In the Lectionary

August 27, Ordinary 21A (Matthew 16:13–20)

I find it comforting to realize that Jesus recognizes the incompleteness of Peter’s understanding.

I recently celebrated my 59th birthday during an especially debilitating flare-up of multiple sclerosis, my unwelcome companion of three decades. Though I can still take my daily beach walks with my dingo, I now use a cane to propel myself through the sand. And I find myself musing on questions that haven’t plagued me since my late adolescence: Who am I? What is my purpose in life? What do I have to offer the world with my unique set of limitations? Where do I fit in to this world?

It’s an age-old human question, honed to obsession in the 21st century: Who am I? But though it permeates our culture now, we don’t have a monopoly on the question. For proof of the importance of identity, look no further than the genealogy that launches the Gospel of Matthew, where the writer lays out a historical resume to prove Jesus’ identity. Then, as now, questions of identity and belonging are essential.

When Jesus asks his disciples the divinely existential question of who the people and then the disciples think he is, his essential question is also all about identity—Jesus’ identity, Peter’s identity, and ultimately our identity as Christians.

The disciples report that people (anthrōpoi) see Jesus (huios tou anthrōpou or “Son of man/humanity” in Jesus’ question) in the context of figures from the past, but Peter recognizes Jesus as someone who melds the past and the future into the present time: the long-awaited Messiah who was and is to come has indeed arrived. One who, Peter clarifies, is also “the Son of the living God.”

We don’t know if the writer of Matthew was familiar with the letter to the Hebrews and its thundering proclamation that “it is a fearful thing to fall into the hands of the living God” (10:31), but he most certainly was intimately familiar with the Hebrew Bible. In the Hebrew Bible, the phrase “the living God” often carries the sense that this deity is to be feared by those who are not on his side. As Moses asks the people, “For who is there of all flesh that has heard the voice of the living God speaking out of the fire, as we have, and lived?” (Deut. 5:26).

With this theological context, the location of Jesus’ question to his disciples—in a seat of Roman power in the district of Caesarea Philippi, north of Galilee—illuminates Peter’s response. Peter’s mind is not on a New Testament Messiah who will be arrested, tortured, and killed. Instead, he sees Jesus as a political, exclusive Messiah, one who will put an end to the Roman occupation and fully establish the glory of God’s people—the son of the living, all-powerful God.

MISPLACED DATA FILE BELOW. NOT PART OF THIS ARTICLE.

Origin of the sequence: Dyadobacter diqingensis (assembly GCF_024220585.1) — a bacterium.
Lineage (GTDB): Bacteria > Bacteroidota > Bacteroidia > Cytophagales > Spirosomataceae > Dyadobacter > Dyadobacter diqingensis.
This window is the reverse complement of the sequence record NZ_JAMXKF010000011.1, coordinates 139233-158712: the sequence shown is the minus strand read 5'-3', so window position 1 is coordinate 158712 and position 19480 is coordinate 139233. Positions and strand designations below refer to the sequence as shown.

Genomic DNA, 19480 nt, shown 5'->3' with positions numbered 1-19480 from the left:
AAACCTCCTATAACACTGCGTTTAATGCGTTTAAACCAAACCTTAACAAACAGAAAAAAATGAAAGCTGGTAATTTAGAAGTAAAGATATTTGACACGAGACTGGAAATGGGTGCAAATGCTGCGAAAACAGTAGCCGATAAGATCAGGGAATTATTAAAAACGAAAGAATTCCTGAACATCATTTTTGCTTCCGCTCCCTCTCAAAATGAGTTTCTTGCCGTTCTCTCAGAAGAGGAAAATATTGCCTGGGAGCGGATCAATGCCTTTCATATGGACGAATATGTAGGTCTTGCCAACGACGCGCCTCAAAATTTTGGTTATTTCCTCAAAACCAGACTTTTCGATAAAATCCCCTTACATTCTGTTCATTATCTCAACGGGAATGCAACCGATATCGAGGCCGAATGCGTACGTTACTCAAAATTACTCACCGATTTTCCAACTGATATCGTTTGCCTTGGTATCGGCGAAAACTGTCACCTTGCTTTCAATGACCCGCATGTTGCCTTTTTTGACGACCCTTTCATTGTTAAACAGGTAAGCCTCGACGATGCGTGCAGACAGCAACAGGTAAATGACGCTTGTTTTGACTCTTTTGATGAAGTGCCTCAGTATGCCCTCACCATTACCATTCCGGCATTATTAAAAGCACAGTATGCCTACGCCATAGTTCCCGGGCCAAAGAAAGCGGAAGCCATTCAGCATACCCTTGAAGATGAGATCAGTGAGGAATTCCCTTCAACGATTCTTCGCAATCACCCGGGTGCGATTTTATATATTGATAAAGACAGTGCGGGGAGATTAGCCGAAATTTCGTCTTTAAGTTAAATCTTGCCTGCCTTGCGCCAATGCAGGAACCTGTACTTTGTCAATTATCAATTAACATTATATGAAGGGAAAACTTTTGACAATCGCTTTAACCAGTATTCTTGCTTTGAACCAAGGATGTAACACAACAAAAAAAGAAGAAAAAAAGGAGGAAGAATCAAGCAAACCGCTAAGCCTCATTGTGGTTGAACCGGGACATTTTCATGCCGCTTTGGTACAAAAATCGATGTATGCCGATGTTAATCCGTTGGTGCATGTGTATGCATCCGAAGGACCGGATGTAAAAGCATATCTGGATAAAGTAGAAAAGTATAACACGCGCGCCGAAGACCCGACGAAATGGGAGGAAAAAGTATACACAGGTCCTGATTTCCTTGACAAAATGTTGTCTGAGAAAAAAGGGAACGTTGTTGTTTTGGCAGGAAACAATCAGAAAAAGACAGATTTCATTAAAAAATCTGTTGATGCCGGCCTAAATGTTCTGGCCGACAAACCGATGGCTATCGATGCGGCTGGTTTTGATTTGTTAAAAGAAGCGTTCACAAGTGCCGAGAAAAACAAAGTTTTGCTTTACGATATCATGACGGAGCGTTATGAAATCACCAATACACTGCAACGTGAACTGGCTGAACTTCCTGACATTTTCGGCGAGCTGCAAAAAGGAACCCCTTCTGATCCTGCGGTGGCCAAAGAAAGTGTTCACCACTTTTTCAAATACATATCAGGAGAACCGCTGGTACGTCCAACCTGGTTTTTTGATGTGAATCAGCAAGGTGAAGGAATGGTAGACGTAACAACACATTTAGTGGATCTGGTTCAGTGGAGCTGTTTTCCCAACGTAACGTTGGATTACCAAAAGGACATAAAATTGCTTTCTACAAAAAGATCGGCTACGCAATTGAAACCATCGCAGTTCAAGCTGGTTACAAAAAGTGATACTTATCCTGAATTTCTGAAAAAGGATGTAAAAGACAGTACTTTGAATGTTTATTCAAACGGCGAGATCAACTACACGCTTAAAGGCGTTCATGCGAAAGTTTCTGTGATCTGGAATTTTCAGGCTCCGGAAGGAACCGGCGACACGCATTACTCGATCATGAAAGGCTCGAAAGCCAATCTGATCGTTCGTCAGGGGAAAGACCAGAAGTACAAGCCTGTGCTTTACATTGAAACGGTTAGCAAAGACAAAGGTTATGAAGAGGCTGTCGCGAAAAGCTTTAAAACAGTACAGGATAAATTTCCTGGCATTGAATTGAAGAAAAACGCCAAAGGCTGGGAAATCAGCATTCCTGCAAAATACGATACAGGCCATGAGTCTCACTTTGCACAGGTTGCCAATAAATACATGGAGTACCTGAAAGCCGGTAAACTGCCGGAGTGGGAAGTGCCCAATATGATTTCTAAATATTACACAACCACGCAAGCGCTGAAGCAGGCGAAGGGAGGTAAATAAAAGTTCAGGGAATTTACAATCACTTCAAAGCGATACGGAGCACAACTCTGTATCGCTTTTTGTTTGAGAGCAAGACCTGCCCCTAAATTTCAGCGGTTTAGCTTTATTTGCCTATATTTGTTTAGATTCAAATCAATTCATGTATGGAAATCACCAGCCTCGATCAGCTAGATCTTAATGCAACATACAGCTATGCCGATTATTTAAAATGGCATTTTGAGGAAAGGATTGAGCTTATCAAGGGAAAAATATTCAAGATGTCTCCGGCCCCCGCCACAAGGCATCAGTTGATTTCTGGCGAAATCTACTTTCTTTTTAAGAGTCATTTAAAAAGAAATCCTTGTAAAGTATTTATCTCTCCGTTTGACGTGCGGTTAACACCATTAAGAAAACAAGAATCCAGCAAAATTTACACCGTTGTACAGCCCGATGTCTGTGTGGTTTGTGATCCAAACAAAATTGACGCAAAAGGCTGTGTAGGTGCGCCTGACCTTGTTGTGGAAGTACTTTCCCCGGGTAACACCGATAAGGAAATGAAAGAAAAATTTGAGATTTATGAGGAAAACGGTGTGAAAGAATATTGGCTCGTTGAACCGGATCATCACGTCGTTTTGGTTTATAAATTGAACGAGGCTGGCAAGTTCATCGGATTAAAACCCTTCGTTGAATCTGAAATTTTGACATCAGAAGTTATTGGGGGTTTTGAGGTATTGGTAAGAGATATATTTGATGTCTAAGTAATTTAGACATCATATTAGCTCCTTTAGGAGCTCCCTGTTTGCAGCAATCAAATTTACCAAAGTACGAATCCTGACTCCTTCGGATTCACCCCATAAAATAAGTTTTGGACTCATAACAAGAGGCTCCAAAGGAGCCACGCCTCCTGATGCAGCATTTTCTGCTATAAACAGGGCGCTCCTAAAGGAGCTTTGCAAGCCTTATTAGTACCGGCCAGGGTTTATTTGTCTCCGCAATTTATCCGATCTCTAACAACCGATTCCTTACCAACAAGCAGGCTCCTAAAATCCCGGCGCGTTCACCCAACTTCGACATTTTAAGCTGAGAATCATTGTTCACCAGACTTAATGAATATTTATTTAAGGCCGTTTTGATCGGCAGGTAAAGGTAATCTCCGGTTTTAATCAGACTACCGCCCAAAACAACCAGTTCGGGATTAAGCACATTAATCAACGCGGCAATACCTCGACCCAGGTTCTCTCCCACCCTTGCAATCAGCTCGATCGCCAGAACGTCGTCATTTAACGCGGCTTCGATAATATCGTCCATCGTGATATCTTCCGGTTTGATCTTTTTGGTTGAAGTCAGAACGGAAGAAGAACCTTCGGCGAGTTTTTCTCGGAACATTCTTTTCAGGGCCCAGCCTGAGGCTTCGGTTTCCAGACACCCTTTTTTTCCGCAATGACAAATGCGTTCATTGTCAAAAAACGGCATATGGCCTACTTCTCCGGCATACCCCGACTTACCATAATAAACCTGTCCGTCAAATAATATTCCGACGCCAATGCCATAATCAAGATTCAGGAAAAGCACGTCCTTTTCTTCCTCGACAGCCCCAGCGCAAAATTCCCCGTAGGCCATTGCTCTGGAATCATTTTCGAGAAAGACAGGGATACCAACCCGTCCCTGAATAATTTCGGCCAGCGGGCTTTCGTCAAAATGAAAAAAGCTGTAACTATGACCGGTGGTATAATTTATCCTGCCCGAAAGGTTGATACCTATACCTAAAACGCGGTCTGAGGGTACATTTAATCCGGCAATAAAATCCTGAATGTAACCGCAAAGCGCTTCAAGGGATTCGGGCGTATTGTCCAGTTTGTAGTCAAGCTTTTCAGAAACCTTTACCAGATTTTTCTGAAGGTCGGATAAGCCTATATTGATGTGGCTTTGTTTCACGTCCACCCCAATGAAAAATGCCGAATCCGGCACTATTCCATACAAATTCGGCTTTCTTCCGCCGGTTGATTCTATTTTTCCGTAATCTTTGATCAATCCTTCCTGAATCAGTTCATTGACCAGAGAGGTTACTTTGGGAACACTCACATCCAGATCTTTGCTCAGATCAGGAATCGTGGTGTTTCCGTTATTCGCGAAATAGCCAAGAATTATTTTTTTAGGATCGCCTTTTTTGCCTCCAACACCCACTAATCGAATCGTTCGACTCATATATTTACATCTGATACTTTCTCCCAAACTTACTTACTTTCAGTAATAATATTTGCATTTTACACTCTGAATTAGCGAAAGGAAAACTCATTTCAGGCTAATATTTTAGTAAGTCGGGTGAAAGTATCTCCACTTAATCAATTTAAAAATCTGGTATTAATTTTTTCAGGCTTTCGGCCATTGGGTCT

Even given this clear misunderstanding, and knowing how directly Jesus rebukes Peter at other times, it’s remarkable to read Jesus’ genuine delight at Peter’s response: “Blessed are you, Simon son of Jonah!” he exclaims, marking Peter’s recognition of Jesus as the Messiah as a God-given realization: “For flesh and blood has not revealed this to you but my Father in heaven.” He goes on, in a witty wordplay that English readers largely miss, to proclaim him the future rock of his church.

I find it comforting to realize that Jesus recognizes the incompleteness of Peter’s understanding of Jesus’ identity. He knows Peter must experience repeated disappointment before he truly understands what kind of Messiah Jesus is. Peter’s world will still be turned upside down, but Jesus nevertheless celebrates his first quantum step toward understanding, a step none of the other apostles is willing or able to take.

Peter has a front-row seat to Jesus’ work and words, but he still isn’t privy to a complete unveiling of God’s nature. In some way, this feels like good news for me. Because despite the troves of information I have access to today, I still don’t truly comprehend who God is. Peter’s interaction with Jesus tells me that though I surely will fall short of any declaration about God that will do him justice, God patiently continues to uplift me—as long as I sincerely continue to seek more of the nature of God. This should permeate me—and, just as importantly, the church—with a deep sense of humility.

I read Jesus’ excitement about Peter’s very partial understanding of Jesus’ nature as a confirmation of that journey. In my life as a believer, those identity questions continue to crop up: Who do you say I am? And when I tap out an answer—however incomplete, however tainted by my location or my narrow theological context or my human limitations—I can imagine his delight from his response to Peter: That’s right! You didn’t come up with this on your own. You’re a rock in my living church!

Jost Zetzsche

Jost Zetzsche is a contractor with United Bible Societies and curator of

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